Prosecutors seek 10-15 years for ringleader in Kawasaki teen murder


Prosecutors sought on Thursday a sentence of 10 to 15 years in prison for the eldest of three teenagers charged in the slaying of a 13-year-old boy at a riverbank in Kawasaki last year.

The case “is particularly heinous among other numerous juvenile delinquencies,” a prosecutor said during the trial at the Yokohama District Court, adding that the 19-year-old male “should bear the heaviest responsibility (of the three) as a ringleader” in the killing of Ryota Uemura.

A ruling will be handed down next Wednesday, the court said.

The 19-year-old, whose name is being withheld as he is minor under Japanese law, pleaded guilty to the assault and murder charges on the first day of his trial Tuesday.

The other defendants — two 18-year-old boys — were arrested over their involvement in the case, but have been indicted on the lesser charge of causing injury resulting in death.

According to the prosecution’s closing arguments, the alleged ringleader killed Uemura on Feb. 20 last year by cutting his throat repeatedly on the banks of the Tama River in Kawasaki, Kanagawa Prefecture. He had earlier inflicted injuries on Uemura by hitting him in the face on Jan. 17 last year in neighboring Yokohama, they said.

One of the prosecutors explained the cause of the killing as “unjustified resentment.” The defendant injured Uemura as he thought Uemura was impudent. Then he got angry and went so far as to kill Uemura when the 13-year-old told his friends about the first assault.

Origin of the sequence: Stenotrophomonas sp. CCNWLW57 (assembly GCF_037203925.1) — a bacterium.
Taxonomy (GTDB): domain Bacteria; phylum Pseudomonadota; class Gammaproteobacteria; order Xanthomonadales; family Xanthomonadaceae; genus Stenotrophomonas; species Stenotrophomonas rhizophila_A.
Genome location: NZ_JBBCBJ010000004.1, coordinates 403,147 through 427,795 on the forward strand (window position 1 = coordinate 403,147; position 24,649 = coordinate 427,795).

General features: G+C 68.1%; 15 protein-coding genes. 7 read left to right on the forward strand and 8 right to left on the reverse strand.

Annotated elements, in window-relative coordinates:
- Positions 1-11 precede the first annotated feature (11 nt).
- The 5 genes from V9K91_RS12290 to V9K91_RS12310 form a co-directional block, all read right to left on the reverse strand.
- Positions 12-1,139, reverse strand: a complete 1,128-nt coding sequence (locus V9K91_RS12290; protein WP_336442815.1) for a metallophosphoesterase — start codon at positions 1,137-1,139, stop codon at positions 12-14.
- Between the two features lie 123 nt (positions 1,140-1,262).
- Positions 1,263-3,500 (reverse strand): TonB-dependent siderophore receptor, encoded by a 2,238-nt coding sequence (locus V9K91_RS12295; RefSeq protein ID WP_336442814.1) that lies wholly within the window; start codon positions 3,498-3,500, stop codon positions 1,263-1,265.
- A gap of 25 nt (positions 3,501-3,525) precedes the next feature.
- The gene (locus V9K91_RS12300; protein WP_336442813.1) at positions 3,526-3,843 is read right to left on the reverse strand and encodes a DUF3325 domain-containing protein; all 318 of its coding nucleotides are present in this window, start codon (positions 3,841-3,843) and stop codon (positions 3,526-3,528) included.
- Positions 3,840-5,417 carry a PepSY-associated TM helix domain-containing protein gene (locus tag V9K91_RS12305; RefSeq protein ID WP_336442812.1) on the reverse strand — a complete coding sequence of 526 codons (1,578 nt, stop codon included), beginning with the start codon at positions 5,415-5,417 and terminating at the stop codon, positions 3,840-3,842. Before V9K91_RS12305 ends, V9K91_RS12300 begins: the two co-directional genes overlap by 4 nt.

“Seniors ganged up on the nonresistant 13-year-old boy and cut his throat. There’s no room for leniency,” the prosecutor added.

The 19-year-old’s lawyer, meanwhile, argued that he “had no strong intention to kill. The two others also played a big role.”

On Thursday, Uemura’s father told the court: “I’ll maintain a grudge and hate against the culprits who claimed (my son’s) life and will never forgive them as long as I live.”

The father took part in the trial as a family member of a crime victim under a system launched in 2008. Such trial participants sit next to prosecutors and are allowed to question the defendants and give their opinions on the penalty sought by prosecutors.

“I’m almost driven mad if I think how much fear, pain and coldness he must have felt. I want to make the culprits experience the same horror and plight,” the father said before the three professional and six citizen judges.

Prior to Uemura’s father, the 19-year-old male’s father also appeared in the court, saying, “I should have given a helping hand (to my son). I would like to meet the bereaved family to make my apology.”

The 19-year-old in his final statement said, “I am very sorry.”